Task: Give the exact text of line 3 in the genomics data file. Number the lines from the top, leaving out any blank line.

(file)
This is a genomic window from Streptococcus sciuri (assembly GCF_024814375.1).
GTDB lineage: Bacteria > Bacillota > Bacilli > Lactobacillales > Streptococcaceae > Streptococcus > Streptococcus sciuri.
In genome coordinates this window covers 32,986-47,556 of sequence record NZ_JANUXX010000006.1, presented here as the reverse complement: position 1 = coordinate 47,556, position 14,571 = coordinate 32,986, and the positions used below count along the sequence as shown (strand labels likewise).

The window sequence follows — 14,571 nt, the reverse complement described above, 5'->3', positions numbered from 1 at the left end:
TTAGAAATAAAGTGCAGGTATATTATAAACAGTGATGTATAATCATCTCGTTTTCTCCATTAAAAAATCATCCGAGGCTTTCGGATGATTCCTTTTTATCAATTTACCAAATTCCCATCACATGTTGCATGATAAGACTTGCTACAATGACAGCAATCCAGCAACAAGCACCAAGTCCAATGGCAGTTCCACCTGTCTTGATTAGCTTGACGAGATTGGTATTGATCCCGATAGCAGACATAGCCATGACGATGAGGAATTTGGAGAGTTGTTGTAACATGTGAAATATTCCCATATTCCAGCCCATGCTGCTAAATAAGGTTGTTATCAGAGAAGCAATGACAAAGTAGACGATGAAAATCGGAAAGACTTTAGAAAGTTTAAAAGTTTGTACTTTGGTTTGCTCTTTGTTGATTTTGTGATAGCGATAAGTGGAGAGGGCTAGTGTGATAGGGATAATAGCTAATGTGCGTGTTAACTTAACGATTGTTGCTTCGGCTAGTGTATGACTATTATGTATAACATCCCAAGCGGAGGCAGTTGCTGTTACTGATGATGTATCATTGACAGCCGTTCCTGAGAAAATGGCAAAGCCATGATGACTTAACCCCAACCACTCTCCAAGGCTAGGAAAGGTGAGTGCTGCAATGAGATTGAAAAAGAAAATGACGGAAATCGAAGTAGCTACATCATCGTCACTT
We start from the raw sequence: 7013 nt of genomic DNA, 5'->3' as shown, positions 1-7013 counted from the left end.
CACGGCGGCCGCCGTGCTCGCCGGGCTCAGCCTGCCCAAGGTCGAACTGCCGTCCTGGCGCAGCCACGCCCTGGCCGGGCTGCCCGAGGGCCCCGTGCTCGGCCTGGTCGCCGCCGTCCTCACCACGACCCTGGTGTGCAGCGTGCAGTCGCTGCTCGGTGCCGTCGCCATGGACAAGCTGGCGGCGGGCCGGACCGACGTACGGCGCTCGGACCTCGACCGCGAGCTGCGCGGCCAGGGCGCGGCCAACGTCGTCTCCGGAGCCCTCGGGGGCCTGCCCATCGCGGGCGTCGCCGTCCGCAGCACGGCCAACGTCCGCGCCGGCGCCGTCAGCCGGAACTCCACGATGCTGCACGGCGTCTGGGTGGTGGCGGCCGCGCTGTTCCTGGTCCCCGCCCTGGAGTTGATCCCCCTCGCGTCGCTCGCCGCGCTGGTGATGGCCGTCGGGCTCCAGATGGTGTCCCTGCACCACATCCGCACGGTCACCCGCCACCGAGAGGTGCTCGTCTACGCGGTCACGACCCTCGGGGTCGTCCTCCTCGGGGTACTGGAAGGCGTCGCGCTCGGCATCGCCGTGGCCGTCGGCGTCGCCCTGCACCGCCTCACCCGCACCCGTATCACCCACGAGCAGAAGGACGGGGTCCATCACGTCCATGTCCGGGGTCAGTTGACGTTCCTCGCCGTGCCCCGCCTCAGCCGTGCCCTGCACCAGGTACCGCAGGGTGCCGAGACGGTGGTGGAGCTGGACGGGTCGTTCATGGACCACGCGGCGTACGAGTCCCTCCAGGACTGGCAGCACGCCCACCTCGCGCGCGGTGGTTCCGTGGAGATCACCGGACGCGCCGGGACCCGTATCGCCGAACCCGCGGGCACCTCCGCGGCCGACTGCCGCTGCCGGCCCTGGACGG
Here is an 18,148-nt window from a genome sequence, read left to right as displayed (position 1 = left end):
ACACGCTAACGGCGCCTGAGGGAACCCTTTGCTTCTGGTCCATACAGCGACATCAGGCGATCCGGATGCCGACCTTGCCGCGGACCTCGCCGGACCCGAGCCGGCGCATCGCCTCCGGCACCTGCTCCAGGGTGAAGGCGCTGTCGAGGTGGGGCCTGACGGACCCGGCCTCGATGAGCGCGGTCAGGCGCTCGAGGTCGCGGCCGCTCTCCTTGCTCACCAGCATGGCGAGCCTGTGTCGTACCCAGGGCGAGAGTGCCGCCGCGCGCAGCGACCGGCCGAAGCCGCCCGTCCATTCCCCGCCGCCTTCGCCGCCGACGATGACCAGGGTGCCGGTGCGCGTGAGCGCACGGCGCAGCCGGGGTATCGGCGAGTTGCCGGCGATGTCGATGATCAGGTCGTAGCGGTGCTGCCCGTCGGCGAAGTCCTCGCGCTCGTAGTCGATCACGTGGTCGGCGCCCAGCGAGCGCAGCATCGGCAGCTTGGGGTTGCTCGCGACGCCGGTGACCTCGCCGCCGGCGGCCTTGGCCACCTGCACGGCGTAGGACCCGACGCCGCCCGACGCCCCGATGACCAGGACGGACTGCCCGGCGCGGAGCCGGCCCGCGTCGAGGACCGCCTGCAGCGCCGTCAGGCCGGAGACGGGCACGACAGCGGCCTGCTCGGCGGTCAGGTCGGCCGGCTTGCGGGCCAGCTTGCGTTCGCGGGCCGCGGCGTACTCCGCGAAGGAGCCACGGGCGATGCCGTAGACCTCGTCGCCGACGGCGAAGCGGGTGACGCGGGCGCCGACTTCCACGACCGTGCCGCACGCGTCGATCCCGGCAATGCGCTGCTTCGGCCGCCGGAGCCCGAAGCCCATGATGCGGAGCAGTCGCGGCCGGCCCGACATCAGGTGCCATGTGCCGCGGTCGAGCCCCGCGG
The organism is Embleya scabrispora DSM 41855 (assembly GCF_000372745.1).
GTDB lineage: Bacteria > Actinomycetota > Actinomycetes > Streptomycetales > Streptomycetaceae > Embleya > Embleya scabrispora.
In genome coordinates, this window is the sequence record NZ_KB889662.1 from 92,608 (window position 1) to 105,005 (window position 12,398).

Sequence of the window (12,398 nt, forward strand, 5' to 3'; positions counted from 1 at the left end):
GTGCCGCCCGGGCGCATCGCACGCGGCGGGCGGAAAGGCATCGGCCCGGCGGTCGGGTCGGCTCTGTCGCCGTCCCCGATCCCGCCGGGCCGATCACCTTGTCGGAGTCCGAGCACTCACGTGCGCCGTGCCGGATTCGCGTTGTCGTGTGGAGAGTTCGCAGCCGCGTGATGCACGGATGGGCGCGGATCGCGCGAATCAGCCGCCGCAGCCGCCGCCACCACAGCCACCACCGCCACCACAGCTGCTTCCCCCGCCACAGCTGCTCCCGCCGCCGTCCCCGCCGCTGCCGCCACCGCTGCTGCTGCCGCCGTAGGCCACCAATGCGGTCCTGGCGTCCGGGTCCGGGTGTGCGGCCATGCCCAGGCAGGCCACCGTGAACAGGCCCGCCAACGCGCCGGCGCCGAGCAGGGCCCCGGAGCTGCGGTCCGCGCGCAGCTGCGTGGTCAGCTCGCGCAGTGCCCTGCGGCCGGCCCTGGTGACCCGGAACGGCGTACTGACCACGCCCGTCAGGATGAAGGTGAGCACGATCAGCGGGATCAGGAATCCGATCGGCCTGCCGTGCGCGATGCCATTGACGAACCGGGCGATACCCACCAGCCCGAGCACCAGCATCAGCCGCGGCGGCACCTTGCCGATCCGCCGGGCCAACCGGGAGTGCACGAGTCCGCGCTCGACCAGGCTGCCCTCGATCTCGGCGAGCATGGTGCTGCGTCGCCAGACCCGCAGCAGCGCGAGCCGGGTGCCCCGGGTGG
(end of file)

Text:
In genome coordinates this window covers 32,986-47,556 of sequence record NZ_JANUXX010000006.1, presented here as the reverse complement: position 1 = coordinate 47,556, position 14,571 = coordinate 32,986, and the positions used below count along the sequence as shown (strand labels likewise).